Customer Lifetime Value, or CLV, is a common tool forecasting tool that allows businesses to calculate how much customers will be worth for the length of their relationship. For publishers leaning on subscriptions revenue, that number is determined by the amount of profit received each month and the monthly retention rate. Even small changes to subscriber retention rates can have a big impact on CLV, say researchers at Northwestern University’s Spiegel Research Center. If a news outlet can bring up its rate up just a few percentage points, the cumulative financial benefit will be major, the researchers found.

+ Earlier: A spreadsheet for calculating the lifetime value of a subscriber (Medium, Eric Stromberg); How to calculate the lifetime value of a member (Membership Puzzle Project)

OFFSHORE

Why Italian Vogue won’t publish photos this month (New York Times)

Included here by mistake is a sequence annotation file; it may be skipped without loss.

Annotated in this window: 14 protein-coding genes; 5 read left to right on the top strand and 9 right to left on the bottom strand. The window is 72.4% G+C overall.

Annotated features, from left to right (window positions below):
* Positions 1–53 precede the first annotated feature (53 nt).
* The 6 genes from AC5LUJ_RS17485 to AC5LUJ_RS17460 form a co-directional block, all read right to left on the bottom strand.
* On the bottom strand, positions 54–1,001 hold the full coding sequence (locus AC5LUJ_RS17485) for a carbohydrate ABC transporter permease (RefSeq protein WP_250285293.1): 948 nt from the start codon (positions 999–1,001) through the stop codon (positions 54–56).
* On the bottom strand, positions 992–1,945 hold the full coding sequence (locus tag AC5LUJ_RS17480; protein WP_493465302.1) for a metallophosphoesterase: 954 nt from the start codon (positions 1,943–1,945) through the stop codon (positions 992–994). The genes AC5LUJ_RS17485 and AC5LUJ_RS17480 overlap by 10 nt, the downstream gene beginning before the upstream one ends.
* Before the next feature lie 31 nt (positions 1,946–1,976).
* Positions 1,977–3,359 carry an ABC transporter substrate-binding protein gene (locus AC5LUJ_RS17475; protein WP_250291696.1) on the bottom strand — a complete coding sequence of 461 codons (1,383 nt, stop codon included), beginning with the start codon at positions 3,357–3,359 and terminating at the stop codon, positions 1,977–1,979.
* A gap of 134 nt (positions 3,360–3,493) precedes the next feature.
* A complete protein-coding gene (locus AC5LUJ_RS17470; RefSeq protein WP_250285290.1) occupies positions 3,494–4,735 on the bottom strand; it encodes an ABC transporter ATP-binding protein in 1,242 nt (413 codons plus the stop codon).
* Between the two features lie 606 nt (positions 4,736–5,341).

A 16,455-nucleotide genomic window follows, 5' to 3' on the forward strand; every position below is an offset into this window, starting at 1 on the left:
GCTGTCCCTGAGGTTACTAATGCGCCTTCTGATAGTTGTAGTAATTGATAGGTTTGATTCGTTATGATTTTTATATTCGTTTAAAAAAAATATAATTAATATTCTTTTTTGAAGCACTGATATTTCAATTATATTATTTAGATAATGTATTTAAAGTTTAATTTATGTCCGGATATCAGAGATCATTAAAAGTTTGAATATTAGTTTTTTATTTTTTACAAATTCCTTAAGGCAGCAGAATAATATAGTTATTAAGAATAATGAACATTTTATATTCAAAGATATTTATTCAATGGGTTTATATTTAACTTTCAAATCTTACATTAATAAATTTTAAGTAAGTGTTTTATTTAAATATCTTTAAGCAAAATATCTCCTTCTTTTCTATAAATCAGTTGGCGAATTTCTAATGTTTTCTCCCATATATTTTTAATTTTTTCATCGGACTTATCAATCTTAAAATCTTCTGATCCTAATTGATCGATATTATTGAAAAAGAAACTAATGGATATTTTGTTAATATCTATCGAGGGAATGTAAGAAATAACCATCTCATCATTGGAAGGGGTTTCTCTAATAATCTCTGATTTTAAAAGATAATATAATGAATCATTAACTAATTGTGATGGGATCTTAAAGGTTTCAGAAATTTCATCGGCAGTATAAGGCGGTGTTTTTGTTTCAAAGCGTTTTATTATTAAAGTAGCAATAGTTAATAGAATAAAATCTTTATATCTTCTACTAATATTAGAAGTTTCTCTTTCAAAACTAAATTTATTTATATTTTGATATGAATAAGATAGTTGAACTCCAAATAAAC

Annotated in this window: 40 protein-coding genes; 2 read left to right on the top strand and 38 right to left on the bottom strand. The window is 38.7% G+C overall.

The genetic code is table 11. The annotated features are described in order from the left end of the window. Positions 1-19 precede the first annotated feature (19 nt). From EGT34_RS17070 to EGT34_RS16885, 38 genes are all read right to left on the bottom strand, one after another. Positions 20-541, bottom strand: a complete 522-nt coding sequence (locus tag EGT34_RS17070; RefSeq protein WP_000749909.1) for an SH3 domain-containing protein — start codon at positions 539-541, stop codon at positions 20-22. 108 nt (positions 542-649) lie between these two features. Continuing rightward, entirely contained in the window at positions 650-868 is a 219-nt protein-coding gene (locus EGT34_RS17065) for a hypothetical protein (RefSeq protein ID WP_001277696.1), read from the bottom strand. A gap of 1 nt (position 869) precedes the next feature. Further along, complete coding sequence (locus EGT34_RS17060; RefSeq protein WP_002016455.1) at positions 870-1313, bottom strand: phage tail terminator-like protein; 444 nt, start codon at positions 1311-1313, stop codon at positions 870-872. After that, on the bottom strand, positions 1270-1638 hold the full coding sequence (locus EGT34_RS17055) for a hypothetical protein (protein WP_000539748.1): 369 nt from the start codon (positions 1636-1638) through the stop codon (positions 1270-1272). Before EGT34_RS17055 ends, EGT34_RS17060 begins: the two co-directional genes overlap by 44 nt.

What’s a fashion magazine without photo shoots? A more environmentally friendly one, says Emanuele Farneti, editor in chief of Italian Vogue. In an attempt to match the fashion industry’s shift to more sustainable practices, the magazine crafted an issue entirely without photos, after explaining to readers the environmental cost of producing an issue with original photos. In December, Farneti and 25 other international Vogue editors made a pledge to help “preserve our planet for future generations” and show respect “for our natural environment.” “I think that the most honest way to face a problem is starting by admitting it,” said Farneti, referring to the environmental expenses of a typical photo shoot. “That was our way to say that we know we are part of a business that is far from being sustainable.”

OFFBEAT

How news organizations are embracing speculative journalism (Columbia Journalism Review)